• Extension of special rule for sales or dispositions to implement FERC or State electric restructuring policy for qualified electric utilities
  • Extension of alternative fuels excise tax credits

Other Items

The Act also extends unemployment insurance and many health related provisions, as well as providing the doc fix and an extension of farm legislation. And, important note, the bill does not extend the 2% payroll tax cut into 2013.

H.R.8 does not address the other two serious aspects of the fiscal cliff, namely the significant scheduled budget cuts due to Sequestration and the immediate need to address the debt ceiling and control government spending and entitlements. These battles will be shaping up as the new Congress is sworn in on January 3.

© 2012 Schneider Downs. All rights-reserved. All content on this site is property of Schneider Downs unless otherwise noted and should not be used without written permission.

This advice is not intended or written to be used for, and it cannot be used for, the purpose of avoiding any federal tax penalties that may be imposed, or for promoting, marketing or recommending to another person, any tax related matter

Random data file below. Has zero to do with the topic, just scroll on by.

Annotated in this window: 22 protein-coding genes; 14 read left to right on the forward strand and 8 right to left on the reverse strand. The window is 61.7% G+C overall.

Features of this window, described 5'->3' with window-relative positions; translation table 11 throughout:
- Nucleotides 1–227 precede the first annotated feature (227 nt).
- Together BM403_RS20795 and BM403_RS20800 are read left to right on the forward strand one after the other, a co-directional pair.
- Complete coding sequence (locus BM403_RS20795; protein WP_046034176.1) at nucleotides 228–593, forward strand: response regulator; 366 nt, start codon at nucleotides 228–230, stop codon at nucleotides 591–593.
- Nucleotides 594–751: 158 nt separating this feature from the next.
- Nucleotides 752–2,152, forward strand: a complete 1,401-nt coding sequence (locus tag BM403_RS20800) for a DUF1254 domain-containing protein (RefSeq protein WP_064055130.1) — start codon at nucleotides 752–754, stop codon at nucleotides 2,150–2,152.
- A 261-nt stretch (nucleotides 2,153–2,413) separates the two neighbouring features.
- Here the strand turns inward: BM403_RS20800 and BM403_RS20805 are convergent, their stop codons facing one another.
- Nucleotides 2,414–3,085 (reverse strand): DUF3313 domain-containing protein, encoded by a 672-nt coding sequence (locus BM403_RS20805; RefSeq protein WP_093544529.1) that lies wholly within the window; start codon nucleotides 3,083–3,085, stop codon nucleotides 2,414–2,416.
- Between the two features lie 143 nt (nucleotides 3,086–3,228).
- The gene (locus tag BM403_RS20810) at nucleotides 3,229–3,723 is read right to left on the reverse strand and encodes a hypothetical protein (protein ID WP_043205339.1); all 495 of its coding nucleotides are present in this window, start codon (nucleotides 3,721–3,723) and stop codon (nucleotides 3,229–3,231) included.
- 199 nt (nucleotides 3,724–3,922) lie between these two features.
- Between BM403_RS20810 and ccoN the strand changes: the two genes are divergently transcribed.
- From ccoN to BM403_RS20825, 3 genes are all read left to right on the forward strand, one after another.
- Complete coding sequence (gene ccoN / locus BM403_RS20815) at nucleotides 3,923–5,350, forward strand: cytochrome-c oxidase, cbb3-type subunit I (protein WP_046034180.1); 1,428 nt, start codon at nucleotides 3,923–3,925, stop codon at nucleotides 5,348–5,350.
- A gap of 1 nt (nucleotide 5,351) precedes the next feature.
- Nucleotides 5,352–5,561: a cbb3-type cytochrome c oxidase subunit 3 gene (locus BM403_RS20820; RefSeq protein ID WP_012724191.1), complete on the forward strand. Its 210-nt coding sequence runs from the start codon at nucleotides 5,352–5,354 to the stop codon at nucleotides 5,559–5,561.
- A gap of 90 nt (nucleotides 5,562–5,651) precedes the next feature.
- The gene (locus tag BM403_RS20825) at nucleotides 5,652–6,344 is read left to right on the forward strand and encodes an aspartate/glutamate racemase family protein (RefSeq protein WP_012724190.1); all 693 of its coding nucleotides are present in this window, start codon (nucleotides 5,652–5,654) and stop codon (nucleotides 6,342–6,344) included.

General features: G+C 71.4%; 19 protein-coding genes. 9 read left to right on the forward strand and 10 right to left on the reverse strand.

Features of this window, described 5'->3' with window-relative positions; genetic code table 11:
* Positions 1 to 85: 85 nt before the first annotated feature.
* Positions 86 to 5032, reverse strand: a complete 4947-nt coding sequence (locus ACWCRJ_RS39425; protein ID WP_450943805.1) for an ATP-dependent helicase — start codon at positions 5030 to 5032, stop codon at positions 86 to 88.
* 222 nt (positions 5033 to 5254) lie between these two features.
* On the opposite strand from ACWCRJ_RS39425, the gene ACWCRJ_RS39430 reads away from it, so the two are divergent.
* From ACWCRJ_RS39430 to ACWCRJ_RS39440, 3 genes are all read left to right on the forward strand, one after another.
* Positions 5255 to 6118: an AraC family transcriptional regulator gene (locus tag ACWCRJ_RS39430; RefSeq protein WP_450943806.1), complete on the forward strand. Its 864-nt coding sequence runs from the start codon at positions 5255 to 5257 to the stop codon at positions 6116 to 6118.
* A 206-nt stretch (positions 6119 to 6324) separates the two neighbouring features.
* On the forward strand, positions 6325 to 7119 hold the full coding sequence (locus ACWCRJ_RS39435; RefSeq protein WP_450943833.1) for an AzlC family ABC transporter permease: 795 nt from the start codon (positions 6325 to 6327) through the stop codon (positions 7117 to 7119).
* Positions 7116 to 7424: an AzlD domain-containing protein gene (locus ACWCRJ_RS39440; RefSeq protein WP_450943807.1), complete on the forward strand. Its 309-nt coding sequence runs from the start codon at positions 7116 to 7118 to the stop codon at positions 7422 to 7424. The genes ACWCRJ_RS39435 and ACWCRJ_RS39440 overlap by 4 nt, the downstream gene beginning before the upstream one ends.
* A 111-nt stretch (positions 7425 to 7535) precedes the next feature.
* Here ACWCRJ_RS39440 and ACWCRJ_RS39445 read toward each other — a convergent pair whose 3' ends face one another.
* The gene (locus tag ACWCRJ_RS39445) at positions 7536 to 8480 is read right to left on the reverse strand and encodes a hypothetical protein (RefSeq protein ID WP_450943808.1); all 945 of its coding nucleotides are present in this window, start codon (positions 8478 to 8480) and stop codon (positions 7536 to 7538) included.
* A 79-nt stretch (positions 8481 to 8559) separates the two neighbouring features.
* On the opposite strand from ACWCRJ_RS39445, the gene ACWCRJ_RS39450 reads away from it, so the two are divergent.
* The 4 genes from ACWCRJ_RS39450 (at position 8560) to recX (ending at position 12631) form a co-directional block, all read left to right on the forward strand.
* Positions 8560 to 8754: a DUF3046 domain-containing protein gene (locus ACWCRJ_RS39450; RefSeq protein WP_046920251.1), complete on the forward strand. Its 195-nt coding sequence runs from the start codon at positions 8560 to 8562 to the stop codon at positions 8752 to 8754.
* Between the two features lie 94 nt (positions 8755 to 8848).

You’ve heard our thoughts… We’d like to hear yours

The Schneider Downs Our Thoughts On blog exists to create a dialogue on issues that are important to organizations and individuals. While we enjoy sharing our ideas and insights, we’re especially interested in what you may have to say. If you have a question or a comment about this article – or any article from the Our Thoughts On blog – we hope you’ll share it with us. After all, a dialogue is an exchange of ideas, and we’d like to hear from you. Email us at contactSD@schneiderdowns.com.

Material discussed is meant for informational purposes only, and it is not to be construed as investment, tax, or legal advice. Please note that individual situations can vary. Therefore, this information should be relied upon when coordinated with individual professional advice.

© 2019 Schneider Downs. All rights-reserved. All content on this site is property of Schneider Downs unless otherwise noted and should not be used without written permission.